There are so many differences between a Will and a Trust and their usefulness. Many books have been written explaining how and when to use a Trust instead of or in addition to a Will. One of the questions I get the most, “Do I have enough money to set up a Trust?” I follow up the question with a question like a typical lawyer and ask, “Why do want a Trust?”

A Will is a testamentary document, not effective until the day you die, it states how and to whom you would like your property distributed at your death. It provides instructions to the court and authorization to the person you appoint as Personal Representative to dispose of your personal property, your real estate and assets. A Will can also be used to establish a Trust after your death. There are a variety of reasons you may want to have a Trust created under your Will and is a discussion you should have with your attorney.

Joint accounts, payable on death accounts (POD), in trust for accounts (ITF) and accounts naming beneficiaries do not pass through your Will (or Trust) and go to whomever you have named to receive.

A trust is certainly useful when you die, but can also be very helpful while you are living. The use of a trust allows you to plan and provide instruction for just about anything. Depending upon your stage of life, there are a variety of reasons you may want to utilize a Trust. If you are younger it provides the opportunity for your assets to be held in Trust for your children upon completion of their education or a particular age. You can make the rules the way you want them. It was always important to me that each of my children have the opportunity for a college education and that my trust would not allow funds to be distributed until each of them had obtained their degree. Now they have all graduated and are working so it is time for me to update my Trust.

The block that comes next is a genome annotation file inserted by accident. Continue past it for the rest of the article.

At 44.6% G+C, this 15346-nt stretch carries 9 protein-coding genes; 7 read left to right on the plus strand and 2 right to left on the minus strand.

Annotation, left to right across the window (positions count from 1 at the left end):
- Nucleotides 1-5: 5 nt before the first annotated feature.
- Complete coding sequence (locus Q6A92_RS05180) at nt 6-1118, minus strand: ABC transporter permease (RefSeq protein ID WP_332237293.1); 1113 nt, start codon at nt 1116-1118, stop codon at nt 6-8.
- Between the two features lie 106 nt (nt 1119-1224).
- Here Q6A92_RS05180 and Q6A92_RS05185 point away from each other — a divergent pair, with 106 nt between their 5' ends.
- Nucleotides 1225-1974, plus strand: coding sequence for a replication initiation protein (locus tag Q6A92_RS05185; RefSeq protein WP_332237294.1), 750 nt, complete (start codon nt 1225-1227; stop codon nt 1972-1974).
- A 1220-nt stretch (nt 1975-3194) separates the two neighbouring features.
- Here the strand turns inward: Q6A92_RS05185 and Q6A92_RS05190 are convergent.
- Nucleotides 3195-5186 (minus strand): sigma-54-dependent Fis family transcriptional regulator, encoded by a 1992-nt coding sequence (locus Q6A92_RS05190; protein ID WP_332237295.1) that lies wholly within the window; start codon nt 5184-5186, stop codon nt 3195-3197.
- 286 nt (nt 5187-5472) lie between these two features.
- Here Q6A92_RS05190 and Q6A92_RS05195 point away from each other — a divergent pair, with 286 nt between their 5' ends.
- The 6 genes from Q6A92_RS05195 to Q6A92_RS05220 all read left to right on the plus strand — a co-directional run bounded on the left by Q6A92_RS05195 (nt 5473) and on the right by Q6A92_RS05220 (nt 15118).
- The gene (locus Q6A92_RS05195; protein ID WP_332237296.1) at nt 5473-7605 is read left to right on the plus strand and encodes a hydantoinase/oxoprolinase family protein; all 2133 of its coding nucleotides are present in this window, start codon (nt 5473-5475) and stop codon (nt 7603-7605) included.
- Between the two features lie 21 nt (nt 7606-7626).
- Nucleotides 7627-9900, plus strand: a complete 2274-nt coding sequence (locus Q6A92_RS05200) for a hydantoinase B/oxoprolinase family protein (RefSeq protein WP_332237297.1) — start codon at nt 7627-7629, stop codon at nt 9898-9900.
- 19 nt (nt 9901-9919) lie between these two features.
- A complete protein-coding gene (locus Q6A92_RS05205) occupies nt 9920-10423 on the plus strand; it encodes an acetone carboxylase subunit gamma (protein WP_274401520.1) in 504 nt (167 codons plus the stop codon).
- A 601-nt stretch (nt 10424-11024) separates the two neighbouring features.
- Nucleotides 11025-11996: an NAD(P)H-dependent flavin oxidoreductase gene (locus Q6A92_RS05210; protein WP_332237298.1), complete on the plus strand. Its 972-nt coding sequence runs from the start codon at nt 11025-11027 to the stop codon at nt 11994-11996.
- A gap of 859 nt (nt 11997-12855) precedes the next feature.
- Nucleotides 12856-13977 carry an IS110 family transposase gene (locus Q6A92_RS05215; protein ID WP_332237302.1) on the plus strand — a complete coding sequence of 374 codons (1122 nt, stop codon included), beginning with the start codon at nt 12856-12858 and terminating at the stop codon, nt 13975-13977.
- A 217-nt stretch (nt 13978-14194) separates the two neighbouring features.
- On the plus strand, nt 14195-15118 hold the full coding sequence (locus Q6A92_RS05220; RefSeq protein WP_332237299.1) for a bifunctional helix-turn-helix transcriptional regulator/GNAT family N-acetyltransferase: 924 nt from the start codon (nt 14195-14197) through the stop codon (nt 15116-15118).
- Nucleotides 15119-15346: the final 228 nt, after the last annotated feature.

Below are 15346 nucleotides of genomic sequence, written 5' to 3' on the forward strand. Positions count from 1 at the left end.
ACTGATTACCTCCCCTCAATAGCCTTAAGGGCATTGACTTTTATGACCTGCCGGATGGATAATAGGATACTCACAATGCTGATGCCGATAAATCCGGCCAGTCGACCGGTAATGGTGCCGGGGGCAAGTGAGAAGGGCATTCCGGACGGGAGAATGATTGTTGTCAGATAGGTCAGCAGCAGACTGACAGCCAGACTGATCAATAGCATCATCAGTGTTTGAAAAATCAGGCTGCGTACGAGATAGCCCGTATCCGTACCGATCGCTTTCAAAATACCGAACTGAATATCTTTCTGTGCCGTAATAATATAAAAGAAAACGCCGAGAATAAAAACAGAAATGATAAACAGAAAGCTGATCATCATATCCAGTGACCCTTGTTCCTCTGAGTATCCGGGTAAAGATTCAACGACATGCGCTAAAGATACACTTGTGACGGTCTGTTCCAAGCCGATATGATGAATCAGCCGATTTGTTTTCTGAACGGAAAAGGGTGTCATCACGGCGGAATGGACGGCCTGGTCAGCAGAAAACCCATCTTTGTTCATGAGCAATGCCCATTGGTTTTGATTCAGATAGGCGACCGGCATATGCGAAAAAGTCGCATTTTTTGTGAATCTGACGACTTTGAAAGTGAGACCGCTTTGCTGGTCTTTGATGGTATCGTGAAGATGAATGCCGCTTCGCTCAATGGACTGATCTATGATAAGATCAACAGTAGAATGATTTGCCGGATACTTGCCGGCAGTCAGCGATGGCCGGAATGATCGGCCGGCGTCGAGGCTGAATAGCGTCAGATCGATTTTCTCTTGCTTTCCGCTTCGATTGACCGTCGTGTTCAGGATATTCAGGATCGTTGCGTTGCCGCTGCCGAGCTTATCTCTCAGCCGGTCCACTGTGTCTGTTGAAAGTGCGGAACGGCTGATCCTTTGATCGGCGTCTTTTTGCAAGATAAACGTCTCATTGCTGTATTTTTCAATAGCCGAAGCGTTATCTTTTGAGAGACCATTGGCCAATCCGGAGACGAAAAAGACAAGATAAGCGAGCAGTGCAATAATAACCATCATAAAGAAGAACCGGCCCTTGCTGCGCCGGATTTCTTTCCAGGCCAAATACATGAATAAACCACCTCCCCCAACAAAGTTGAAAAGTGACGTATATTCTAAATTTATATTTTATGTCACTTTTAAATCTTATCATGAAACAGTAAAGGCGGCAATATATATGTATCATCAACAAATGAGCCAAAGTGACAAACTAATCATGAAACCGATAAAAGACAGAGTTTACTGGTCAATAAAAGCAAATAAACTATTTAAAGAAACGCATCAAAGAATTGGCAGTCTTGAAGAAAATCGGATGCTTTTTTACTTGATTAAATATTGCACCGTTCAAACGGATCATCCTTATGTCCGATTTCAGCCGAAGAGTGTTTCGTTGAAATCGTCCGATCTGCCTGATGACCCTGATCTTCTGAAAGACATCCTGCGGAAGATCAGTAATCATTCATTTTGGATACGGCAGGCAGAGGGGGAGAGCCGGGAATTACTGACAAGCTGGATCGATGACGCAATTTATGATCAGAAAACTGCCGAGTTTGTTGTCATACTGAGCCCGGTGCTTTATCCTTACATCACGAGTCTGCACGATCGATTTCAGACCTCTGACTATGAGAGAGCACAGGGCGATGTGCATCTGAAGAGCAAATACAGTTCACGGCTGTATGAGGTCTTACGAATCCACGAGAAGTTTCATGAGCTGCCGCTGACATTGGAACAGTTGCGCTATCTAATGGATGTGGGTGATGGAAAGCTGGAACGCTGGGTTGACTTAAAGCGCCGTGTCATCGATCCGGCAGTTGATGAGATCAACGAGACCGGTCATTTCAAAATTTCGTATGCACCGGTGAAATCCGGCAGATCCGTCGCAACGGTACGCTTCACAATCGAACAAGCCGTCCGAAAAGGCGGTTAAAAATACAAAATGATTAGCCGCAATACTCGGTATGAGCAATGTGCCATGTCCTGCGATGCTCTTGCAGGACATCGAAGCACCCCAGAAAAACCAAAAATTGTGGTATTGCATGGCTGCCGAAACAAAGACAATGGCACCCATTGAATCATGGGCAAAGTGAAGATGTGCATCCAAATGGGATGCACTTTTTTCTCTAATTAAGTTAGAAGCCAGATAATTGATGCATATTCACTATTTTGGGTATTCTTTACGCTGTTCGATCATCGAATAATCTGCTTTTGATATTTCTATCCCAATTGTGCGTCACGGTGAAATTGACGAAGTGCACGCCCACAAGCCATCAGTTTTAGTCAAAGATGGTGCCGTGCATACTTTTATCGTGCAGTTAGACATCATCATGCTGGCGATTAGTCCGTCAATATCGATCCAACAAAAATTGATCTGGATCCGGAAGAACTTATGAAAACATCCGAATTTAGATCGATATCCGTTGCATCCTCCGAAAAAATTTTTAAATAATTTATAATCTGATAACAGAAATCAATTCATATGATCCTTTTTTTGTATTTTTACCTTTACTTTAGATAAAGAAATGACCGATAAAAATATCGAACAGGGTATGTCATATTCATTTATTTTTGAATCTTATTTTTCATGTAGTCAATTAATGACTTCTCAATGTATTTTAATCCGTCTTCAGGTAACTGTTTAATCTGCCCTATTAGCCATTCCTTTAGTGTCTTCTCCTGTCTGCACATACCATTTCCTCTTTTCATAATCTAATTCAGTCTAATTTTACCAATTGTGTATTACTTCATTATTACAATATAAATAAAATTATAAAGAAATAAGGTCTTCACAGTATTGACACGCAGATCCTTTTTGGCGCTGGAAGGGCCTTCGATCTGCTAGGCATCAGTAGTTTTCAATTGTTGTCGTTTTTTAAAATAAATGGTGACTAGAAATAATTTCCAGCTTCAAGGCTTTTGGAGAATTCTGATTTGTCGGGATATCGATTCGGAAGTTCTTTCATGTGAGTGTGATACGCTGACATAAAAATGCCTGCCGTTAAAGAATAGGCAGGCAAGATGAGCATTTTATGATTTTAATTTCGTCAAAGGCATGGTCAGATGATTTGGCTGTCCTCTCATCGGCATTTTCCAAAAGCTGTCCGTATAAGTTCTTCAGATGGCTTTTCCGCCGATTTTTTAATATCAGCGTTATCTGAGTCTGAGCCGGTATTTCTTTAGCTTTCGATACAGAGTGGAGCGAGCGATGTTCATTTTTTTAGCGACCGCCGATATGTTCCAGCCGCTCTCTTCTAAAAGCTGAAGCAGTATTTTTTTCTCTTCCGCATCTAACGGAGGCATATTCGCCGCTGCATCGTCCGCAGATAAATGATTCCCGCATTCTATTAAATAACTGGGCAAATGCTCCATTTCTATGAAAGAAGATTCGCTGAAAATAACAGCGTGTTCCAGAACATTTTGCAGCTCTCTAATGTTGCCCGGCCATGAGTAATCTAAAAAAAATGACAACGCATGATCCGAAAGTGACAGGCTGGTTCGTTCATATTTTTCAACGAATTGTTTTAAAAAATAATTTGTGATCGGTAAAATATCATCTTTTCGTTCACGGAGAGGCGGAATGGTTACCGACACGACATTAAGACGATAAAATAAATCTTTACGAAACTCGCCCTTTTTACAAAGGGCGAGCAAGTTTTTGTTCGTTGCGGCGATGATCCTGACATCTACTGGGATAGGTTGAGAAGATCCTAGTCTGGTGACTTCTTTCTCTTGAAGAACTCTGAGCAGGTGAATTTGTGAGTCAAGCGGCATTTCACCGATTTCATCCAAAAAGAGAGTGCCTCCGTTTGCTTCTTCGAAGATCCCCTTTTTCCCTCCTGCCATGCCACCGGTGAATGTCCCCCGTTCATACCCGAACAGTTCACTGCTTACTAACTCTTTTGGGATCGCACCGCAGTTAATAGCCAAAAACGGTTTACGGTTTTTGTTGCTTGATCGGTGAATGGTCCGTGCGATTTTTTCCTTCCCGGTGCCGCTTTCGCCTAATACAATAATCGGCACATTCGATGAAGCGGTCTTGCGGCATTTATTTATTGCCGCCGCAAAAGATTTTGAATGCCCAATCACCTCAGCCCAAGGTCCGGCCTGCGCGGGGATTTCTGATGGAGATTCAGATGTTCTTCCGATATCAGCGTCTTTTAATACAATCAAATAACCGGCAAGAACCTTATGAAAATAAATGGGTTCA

As I get older a Trust becomes more useful to me as it is a very seamless way of providing authority to a Successor Trustee to manage my assets and use the money the way I have stated for my care as well as anyone else I may care to include. I can specifically state how I want the funds used and ensure I still get all of items and services I like. It enables me to have a trust continue after my death and distribute money to my heirs the way I have stated.

Heads Up! A trust is not just to avoid probate. I have met many clients throughout the years who have been sold a trust and still end up with a probate proceeding because they had no idea their assets had to be titled in the name of the Trust. When you meet with your attorney you will want to make sure you state specifically what outcome you want so they can provide you recommendations and directions of how to make it happen.